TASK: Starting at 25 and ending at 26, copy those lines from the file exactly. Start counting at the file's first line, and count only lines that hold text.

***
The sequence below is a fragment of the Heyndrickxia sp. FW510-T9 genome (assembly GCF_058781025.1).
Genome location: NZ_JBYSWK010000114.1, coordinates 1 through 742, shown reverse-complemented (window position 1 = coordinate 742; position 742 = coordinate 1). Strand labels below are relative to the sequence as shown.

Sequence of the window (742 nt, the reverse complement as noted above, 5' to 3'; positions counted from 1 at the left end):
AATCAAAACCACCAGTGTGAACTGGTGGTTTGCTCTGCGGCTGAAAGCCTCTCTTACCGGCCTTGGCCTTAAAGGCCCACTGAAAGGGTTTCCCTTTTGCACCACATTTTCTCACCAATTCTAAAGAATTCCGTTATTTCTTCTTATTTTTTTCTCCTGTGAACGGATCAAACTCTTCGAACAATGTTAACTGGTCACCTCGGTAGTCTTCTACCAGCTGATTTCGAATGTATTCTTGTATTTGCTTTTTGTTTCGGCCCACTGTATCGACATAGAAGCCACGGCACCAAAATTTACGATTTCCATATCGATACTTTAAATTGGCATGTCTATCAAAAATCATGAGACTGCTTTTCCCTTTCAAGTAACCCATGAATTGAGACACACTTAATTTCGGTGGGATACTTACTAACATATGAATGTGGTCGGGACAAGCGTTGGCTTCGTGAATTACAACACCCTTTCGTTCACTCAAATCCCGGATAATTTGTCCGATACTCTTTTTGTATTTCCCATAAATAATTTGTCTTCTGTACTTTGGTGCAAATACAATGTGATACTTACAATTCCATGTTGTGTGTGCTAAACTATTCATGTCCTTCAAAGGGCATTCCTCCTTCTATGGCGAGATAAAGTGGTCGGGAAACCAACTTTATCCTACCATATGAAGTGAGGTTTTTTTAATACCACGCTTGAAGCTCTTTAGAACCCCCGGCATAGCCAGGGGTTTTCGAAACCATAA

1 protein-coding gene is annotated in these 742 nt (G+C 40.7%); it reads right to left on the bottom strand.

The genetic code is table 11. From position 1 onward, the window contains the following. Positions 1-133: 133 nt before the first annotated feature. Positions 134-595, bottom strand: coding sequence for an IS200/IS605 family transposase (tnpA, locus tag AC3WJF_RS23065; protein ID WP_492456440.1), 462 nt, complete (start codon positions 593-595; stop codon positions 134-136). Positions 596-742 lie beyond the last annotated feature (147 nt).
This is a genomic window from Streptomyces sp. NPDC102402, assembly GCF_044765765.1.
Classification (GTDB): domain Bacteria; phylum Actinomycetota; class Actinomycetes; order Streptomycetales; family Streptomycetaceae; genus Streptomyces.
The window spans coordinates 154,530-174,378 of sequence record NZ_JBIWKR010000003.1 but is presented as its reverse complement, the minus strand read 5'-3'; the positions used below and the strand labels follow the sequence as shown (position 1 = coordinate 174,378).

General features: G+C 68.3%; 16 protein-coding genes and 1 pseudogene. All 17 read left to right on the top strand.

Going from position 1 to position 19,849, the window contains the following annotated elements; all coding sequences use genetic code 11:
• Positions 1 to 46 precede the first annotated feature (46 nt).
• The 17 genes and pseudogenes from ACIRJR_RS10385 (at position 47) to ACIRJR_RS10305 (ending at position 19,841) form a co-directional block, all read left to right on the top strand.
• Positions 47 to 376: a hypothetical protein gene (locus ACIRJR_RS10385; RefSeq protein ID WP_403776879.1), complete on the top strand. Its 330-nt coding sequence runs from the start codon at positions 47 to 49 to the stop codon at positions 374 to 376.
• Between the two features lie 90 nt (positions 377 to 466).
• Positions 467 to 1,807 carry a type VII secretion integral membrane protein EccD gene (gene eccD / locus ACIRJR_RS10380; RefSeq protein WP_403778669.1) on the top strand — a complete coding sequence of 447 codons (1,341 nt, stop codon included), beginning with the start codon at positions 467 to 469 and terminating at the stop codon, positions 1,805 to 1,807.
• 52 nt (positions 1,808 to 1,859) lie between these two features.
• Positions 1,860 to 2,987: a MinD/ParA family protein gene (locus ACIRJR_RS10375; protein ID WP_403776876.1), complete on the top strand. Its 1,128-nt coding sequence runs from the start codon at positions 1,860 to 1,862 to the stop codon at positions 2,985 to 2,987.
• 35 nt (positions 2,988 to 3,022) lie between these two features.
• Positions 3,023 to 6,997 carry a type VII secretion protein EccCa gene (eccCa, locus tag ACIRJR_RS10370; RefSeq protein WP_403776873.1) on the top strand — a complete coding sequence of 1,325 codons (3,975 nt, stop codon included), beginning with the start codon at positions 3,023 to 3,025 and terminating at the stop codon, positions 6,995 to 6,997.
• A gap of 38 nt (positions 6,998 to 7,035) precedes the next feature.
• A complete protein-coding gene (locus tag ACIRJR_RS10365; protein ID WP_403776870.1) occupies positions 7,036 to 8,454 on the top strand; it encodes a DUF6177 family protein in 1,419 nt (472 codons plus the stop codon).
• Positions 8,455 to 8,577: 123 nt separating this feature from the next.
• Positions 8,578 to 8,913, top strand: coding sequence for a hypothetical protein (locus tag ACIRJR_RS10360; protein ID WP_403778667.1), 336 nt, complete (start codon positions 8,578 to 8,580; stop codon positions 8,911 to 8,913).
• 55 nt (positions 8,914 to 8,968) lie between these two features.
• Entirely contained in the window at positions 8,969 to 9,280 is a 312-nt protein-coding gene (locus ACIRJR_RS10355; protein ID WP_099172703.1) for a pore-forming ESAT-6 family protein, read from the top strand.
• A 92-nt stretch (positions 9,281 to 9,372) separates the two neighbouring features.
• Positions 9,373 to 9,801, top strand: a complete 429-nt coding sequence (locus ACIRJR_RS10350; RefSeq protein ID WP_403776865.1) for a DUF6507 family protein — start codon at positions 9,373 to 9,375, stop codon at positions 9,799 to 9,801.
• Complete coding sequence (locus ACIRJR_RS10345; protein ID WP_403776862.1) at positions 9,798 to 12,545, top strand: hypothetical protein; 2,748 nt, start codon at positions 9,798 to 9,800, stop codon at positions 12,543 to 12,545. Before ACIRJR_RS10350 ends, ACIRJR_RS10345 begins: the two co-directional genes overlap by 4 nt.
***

• 55 nt (positions 8,914 to 8,968) lie between these two features.
• Entirely contained in the window at positions 8,969 to 9,280 is a 312-nt protein-coding gene (locus ACIRJR_RS10355; protein ID WP_099172703.1) for a pore-forming ESAT-6 family protein, read from the top strand.